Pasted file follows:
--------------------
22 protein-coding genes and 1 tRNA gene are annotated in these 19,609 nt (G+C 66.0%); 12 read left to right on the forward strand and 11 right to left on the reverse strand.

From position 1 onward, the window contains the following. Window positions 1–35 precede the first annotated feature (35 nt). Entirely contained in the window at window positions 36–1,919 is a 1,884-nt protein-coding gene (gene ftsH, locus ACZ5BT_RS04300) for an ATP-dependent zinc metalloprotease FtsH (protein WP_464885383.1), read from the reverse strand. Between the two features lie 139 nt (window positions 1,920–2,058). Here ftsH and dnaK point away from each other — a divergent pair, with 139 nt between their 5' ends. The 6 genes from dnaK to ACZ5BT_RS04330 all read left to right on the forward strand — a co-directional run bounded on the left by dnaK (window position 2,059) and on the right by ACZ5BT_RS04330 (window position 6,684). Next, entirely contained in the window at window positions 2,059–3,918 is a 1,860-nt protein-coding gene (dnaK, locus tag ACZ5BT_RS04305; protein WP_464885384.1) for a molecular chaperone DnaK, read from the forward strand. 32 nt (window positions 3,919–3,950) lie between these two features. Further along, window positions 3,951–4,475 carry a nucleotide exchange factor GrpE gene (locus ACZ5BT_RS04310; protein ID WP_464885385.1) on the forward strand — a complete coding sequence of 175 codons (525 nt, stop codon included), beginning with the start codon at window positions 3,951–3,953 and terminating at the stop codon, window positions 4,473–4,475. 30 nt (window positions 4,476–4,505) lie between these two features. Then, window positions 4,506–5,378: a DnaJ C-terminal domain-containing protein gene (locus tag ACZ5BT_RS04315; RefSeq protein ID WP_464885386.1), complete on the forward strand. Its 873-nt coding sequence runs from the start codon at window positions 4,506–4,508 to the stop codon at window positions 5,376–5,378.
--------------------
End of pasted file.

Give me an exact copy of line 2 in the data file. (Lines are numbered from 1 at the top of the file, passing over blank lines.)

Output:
From position 1 onward, the window contains the following. Window positions 1–35 precede the first annotated feature (35 nt). Entirely contained in the window at window positions 36–1,919 is a 1,884-nt protein-coding gene (gene ftsH, locus ACZ5BT_RS04300) for an ATP-dependent zinc metalloprotease FtsH (protein WP_464885383.1), read from the reverse strand. Between the two features lie 139 nt (window positions 1,920–2,058). Here ftsH and dnaK point away from each other — a divergent pair, with 139 nt between their 5' ends. The 6 genes from dnaK to ACZ5BT_RS04330 all read left to right on the forward strand — a co-directional run bounded on the left by dnaK (window position 2,059) and on the right by ACZ5BT_RS04330 (window position 6,684). Next, entirely contained in the window at window positions 2,059–3,918 is a 1,860-nt protein-coding gene (dnaK, locus tag ACZ5BT_RS04305; protein WP_464885384.1) for a molecular chaperone DnaK, read from the forward strand. 32 nt (window positions 3,919–3,950) lie between these two features. Further along, window positions 3,951–4,475 carry a nucleotide exchange factor GrpE gene (locus ACZ5BT_RS04310; protein ID WP_464885385.1) on the forward strand — a complete coding sequence of 175 codons (525 nt, stop codon included), beginning with the start codon at window positions 3,951–3,953 and terminating at the stop codon, window positions 4,473–4,475. 30 nt (window positions 4,476–4,505) lie between these two features. Then, window positions 4,506–5,378: a DnaJ C-terminal domain-containing protein gene (locus tag ACZ5BT_RS04315; RefSeq protein ID WP_464885386.1), complete on the forward strand. Its 873-nt coding sequence runs from the start codon at window positions 4,506–4,508 to the stop codon at window positions 5,376–5,378.